Tuesday, June 09, 2009

Audio in eLearning: When Rough Around the Edges is Better

At our seminar today on using Articulate and Moodle and "Doing More for Less", the conversation turned (as it always does) to using audio in eLearning. One of the participants talked about a focus group/research project his organization did.

I don't have the specifics and I'll try to track him down to find out more because the results were fascinating. For now, this is all heresay.

Here's what I recall:

They created a set of powerpoint slides. (Perhaps the subject matter expert had created them?) Let's just say, a set of slide were created by someone.

They had the SME record the audio for the slides. I'm not sure if the SME was reading a script, reading the notes, or just speaking from the heart.

So that's one version.

Next, they had a 'professional' clean up the SME's transcript, cut out the ums and ahs and record it 'professionally'.

So that's the second version.

So you've got one version that's pretty rough around the edges and one version that's smooth and polished. They piloted these two versions and got feedback.

Something like 60-70% of the learners preferred the rough version, created by the expert. They said it "sounded more real" and they trusted it more because they knew this person was talking from experience.

So here's to more guerilla audio recording!

Go out and get your SME to say it like it is into a microphone and share their expertise. Eliminate the middle-(wo)man. Put the content where it can be accessed. And create content that learners will trust.

[We'll be hosting another seminar this week in Chicago on Thursday, June 11! More details on the Articulate/Moodle seminar.]

17 comments:

Steve Howard said...

Our Instructional Designers are planning to include interviews and similar 'expert speaks' sections in our training. They want to script these carefully to make sure they are accurate, don[t miss important poits etc.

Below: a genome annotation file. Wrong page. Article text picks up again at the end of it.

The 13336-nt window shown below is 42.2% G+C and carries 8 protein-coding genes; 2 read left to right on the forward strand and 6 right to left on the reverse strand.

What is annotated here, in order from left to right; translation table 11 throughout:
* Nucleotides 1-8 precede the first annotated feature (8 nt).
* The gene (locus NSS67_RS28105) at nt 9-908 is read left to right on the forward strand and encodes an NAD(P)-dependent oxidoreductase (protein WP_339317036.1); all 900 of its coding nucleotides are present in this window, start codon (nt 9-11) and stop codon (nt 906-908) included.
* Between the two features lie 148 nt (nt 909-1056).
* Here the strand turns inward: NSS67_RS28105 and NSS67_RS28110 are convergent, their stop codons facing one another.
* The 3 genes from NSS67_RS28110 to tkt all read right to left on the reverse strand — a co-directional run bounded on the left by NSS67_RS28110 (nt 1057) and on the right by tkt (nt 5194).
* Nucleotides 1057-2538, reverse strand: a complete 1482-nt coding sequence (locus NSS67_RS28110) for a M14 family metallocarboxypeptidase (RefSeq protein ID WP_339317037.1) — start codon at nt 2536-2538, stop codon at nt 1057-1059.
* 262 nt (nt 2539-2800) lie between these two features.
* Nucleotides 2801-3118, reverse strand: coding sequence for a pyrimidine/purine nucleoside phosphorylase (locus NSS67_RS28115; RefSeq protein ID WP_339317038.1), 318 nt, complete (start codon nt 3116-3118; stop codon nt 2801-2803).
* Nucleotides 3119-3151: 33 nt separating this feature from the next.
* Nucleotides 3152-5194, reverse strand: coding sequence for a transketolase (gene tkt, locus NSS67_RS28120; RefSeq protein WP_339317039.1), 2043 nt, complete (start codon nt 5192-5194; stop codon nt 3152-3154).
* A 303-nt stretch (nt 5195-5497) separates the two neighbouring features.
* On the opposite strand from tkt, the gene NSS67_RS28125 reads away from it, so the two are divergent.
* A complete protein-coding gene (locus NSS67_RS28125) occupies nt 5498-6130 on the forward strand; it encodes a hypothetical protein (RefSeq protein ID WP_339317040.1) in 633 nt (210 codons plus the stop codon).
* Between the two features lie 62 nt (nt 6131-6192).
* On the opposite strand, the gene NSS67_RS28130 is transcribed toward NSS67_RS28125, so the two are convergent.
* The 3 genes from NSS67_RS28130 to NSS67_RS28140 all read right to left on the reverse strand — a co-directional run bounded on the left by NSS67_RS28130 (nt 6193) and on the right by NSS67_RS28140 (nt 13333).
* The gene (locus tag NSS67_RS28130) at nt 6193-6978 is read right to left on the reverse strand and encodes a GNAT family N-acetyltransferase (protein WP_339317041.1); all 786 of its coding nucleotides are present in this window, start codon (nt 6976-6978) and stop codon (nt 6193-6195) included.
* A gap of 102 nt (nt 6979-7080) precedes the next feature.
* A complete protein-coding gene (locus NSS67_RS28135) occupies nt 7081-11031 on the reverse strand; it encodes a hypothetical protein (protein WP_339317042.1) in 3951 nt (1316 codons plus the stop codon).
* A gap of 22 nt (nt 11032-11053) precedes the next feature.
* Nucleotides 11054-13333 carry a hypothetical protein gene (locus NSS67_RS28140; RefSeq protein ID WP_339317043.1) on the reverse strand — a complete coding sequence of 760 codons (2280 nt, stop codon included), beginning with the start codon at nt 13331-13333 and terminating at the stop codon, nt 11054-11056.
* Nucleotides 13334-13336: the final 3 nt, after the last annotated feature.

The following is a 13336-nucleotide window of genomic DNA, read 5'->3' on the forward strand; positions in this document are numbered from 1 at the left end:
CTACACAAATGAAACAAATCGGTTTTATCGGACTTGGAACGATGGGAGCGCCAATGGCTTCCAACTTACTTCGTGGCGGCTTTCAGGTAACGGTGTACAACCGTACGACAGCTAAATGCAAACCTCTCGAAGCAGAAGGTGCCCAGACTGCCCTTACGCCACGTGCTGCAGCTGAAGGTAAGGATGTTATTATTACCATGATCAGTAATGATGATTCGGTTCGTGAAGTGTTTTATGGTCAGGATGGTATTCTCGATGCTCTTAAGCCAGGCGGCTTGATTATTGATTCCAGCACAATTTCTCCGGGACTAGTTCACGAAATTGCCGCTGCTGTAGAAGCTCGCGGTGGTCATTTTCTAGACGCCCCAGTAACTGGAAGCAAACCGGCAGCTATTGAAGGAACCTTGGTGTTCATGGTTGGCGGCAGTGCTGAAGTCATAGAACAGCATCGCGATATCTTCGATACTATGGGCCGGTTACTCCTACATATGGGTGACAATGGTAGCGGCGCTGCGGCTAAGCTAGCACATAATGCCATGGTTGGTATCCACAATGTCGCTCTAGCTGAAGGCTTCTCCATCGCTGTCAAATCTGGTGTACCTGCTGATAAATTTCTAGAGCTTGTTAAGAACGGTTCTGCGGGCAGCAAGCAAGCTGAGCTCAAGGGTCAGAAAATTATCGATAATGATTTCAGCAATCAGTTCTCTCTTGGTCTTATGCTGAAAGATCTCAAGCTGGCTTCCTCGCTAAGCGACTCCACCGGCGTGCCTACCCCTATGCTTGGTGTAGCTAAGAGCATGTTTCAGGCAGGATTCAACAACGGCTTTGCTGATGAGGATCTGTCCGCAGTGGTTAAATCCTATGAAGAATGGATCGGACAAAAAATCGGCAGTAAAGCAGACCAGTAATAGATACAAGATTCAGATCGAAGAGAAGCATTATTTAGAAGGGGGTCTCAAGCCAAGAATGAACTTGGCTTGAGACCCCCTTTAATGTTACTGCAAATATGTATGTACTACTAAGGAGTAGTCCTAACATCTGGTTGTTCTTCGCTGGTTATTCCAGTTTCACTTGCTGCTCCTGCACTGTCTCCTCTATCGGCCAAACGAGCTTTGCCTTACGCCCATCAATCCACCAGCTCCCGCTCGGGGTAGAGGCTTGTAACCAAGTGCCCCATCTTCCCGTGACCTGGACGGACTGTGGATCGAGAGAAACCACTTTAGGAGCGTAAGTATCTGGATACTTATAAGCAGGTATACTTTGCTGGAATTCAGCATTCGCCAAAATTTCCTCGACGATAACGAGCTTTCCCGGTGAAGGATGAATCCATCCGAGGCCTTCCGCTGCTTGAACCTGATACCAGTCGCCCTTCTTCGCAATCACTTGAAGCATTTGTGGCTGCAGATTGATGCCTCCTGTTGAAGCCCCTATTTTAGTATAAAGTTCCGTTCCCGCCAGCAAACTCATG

I, on the other hand, have suggested that they sit down and chat with the experts, record the chat and then light;y edit the chat. My argument is that if the information is presented as 'real' conversation it is more believable, more engaging and ultimately more effective.

Time will tell :-)

David Anderson said...

This past year we started doing more video interviews with SMEs using Flip cameras over the XL1.

There's something about using smaller cameras that puts people at ease better than the pro-looking cameras. Sure the quality isn't as good but for internal clips embedded in Articulate courses, they're "good enough" for us. What we lose in video quality we gain in authenticity.

We discovered this more by accident after some folks in marketing borrowed the XL1.

Long live authenticity:-)

Rupa said...

It makes a great impact when you have a expert speaking. Its natural and comes out of experience.

For example I like Tom Kulhmann's demos because the audio is very natural and demonstrated expertise :)

Sumeet Moghe said...

I think you've hit on something here. Its the larger case of making the best of our SME's. I wrote an article recently about this -> http://cipher-quaker.blogspot.com/2009/05/ways-of-effectively-leveraging-your-sme.html

Joel Harband said...

In the context of Audio in eLearning and having the expert speak in the course, I'd like to mention our product Speech-Over (www.speechover.com) as a possible alternative to the other approaches. With Speech-Over's text-to-speech engine, expert content can be read in as text, which is then spoken in the course by an "expert" TTS voice. The advantage: the text content can be corrected and polished by a text author and missing topics can be added, now and in future revisions.

Joel Harband
Tuval Software Industries

Jeff Goldman said...

I have also had SMEs, and myself, do the audio piece and the authenticity does help. It is really helpful when working for a smaller company (mine was 1,600 employees at the time) and in most cases the audience actually know, and trust, the expert.

I also like to use SMEs for video. And when I tape them I try to capture them in their own environment (e.g. their office, branch, ops area, etc.).

The lower budget required is a big plus too. In this economy it is hard to justify professional voices, actors, etc.

Dan said...

I gotta say that instinctively this is what I've suspected for a while - rough and ready is a major mode of display on the Internet and people are accustomed to it far more than they were even a few years ago.

Steve's recommendation above wins out for me. From experience a lot of external companies would avoid endorsing this approach as they can't layer a nice profit on, but it's so costly to pro-voice and edit.